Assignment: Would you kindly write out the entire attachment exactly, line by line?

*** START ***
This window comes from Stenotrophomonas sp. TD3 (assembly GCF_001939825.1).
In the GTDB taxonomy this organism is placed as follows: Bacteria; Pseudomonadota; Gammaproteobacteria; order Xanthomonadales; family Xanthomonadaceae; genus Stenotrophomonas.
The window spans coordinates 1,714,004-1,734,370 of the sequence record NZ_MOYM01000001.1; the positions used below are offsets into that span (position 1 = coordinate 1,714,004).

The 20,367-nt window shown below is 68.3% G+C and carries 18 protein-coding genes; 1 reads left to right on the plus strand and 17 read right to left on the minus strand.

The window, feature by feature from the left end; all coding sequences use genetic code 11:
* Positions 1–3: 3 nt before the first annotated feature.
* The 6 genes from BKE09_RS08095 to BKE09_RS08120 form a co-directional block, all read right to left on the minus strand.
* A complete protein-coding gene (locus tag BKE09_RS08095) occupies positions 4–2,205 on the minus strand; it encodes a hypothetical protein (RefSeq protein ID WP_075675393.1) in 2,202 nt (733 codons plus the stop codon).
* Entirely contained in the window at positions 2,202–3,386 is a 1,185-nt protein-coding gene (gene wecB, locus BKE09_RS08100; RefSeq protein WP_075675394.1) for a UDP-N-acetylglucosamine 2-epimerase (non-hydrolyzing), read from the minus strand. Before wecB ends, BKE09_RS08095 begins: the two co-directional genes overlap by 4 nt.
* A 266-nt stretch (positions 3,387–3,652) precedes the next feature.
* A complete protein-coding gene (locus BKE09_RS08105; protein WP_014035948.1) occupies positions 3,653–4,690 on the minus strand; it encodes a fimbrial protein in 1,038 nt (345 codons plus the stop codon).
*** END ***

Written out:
This window comes from Stenotrophomonas sp. TD3 (assembly GCF_001939825.1).
In the GTDB taxonomy this organism is placed as follows: Bacteria; Pseudomonadota; Gammaproteobacteria; order Xanthomonadales; family Xanthomonadaceae; genus Stenotrophomonas.
The window spans coordinates 1,714,004-1,734,370 of the sequence record NZ_MOYM01000001.1; the positions used below are offsets into that span (position 1 = coordinate 1,714,004).

The 20,367-nt window shown below is 68.3% G+C and carries 18 protein-coding genes; 1 reads left to right on the plus strand and 17 read right to left on the minus strand.

The window, feature by feature from the left end; all coding sequences use genetic code 11:
* Positions 1–3: 3 nt before the first annotated feature.
* The 6 genes from BKE09_RS08095 to BKE09_RS08120 form a co-directional block, all read right to left on the minus strand.
* A complete protein-coding gene (locus tag BKE09_RS08095) occupies positions 4–2,205 on the minus strand; it encodes a hypothetical protein (RefSeq protein ID WP_075675393.1) in 2,202 nt (733 codons plus the stop codon).
* Entirely contained in the window at positions 2,202–3,386 is a 1,185-nt protein-coding gene (gene wecB, locus BKE09_RS08100; RefSeq protein WP_075675394.1) for a UDP-N-acetylglucosamine 2-epimerase (non-hydrolyzing), read from the minus strand. Before wecB ends, BKE09_RS08095 begins: the two co-directional genes overlap by 4 nt.
* A 266-nt stretch (positions 3,387–3,652) precedes the next feature.
* A complete protein-coding gene (locus BKE09_RS08105; protein WP_014035948.1) occupies positions 3,653–4,690 on the minus strand; it encodes a fimbrial protein in 1,038 nt (345 codons plus the stop codon).